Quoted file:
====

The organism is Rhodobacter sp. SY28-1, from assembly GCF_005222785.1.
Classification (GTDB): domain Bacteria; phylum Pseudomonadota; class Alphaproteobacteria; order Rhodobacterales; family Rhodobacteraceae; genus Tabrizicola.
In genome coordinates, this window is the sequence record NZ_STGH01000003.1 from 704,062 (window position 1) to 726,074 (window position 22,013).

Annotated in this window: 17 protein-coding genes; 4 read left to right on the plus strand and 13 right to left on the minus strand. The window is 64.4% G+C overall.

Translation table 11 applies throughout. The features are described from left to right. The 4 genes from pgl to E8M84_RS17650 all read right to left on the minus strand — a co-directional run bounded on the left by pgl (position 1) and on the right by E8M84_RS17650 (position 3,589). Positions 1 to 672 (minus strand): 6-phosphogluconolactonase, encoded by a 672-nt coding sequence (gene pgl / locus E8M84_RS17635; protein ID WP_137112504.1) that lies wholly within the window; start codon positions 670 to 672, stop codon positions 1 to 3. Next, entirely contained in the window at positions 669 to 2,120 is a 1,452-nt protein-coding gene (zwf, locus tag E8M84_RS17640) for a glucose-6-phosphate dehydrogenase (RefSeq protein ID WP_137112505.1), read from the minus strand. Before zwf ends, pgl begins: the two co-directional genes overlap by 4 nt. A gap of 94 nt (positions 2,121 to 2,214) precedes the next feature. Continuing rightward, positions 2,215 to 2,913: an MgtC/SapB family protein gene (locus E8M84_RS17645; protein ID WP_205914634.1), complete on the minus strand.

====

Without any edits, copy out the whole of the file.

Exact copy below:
The organism is Rhodobacter sp. SY28-1, from assembly GCF_005222785.1.
Classification (GTDB): domain Bacteria; phylum Pseudomonadota; class Alphaproteobacteria; order Rhodobacterales; family Rhodobacteraceae; genus Tabrizicola.
In genome coordinates, this window is the sequence record NZ_STGH01000003.1 from 704,062 (window position 1) to 726,074 (window position 22,013).

Annotated in this window: 17 protein-coding genes; 4 read left to right on the plus strand and 13 right to left on the minus strand. The window is 64.4% G+C overall.

Translation table 11 applies throughout. The features are described from left to right. The 4 genes from pgl to E8M84_RS17650 all read right to left on the minus strand — a co-directional run bounded on the left by pgl (position 1) and on the right by E8M84_RS17650 (position 3,589). Positions 1 to 672 (minus strand): 6-phosphogluconolactonase, encoded by a 672-nt coding sequence (gene pgl / locus E8M84_RS17635; protein ID WP_137112504.1) that lies wholly within the window; start codon positions 670 to 672, stop codon positions 1 to 3. Next, entirely contained in the window at positions 669 to 2,120 is a 1,452-nt protein-coding gene (zwf, locus tag E8M84_RS17640) for a glucose-6-phosphate dehydrogenase (RefSeq protein ID WP_137112505.1), read from the minus strand. Before zwf ends, pgl begins: the two co-directional genes overlap by 4 nt. A gap of 94 nt (positions 2,121 to 2,214) precedes the next feature. Continuing rightward, positions 2,215 to 2,913: an MgtC/SapB family protein gene (locus E8M84_RS17645; protein ID WP_205914634.1), complete on the minus strand.